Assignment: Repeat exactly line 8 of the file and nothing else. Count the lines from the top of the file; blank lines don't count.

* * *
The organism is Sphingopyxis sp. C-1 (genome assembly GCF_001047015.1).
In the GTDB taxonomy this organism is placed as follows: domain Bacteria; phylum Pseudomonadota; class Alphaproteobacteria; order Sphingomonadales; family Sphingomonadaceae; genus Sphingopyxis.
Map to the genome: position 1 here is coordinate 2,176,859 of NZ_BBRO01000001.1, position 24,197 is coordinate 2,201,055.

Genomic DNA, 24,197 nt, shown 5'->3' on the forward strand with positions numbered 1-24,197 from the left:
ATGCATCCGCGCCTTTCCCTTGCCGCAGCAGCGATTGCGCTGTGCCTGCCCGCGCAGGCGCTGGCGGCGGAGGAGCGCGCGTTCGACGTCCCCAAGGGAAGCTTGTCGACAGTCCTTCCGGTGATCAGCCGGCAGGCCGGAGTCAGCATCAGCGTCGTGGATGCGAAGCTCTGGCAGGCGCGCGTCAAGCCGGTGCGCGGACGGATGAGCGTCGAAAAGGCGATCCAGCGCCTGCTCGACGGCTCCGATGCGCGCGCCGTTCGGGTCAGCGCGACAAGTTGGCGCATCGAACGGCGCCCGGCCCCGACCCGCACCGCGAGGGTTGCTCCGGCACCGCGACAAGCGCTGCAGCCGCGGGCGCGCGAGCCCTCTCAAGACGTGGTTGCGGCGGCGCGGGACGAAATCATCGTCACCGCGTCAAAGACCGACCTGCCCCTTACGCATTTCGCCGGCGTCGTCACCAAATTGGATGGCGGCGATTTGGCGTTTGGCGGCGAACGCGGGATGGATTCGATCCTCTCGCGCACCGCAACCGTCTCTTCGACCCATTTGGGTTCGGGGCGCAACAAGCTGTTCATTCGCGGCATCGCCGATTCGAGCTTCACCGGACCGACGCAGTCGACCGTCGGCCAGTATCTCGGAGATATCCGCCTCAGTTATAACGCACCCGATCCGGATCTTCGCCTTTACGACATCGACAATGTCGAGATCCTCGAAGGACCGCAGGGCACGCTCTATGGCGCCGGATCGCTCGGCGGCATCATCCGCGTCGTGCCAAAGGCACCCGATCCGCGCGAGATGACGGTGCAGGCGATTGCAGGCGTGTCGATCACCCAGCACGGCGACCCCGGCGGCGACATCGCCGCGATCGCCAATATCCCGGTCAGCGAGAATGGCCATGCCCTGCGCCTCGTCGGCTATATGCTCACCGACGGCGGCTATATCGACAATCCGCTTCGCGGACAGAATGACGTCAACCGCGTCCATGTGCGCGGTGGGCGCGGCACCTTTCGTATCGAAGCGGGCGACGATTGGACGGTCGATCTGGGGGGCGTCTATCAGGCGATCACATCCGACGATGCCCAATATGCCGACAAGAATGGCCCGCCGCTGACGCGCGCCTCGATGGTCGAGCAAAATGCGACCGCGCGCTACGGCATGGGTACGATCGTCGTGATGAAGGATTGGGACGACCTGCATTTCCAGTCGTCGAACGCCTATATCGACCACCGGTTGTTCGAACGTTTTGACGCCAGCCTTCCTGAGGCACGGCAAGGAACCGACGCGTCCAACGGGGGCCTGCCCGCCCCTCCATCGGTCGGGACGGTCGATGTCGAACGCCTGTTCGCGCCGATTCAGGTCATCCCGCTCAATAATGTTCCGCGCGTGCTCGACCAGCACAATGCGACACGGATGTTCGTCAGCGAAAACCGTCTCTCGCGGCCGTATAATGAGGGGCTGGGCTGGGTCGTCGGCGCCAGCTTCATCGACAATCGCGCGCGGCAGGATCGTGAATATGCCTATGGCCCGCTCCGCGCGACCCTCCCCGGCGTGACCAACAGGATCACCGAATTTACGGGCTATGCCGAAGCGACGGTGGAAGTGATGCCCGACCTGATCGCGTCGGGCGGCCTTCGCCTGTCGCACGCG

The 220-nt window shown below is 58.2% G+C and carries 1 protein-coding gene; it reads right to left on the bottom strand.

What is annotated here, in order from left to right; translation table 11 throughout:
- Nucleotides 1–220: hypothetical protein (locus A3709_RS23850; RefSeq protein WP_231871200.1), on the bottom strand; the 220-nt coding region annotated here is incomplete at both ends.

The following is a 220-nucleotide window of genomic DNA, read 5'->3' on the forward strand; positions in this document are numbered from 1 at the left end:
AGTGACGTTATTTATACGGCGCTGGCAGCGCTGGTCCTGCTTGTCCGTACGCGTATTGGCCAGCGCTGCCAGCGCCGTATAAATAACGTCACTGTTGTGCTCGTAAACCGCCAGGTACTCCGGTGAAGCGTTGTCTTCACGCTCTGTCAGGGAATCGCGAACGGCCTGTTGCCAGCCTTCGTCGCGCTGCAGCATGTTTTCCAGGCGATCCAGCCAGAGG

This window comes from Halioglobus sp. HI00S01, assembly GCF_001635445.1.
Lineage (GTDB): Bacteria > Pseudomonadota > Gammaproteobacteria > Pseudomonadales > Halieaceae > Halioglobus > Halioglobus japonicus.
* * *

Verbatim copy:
- Nucleotides 1–220: hypothetical protein (locus A3709_RS23850; RefSeq protein WP_231871200.1), on the bottom strand; the 220-nt coding region annotated here is incomplete at both ends.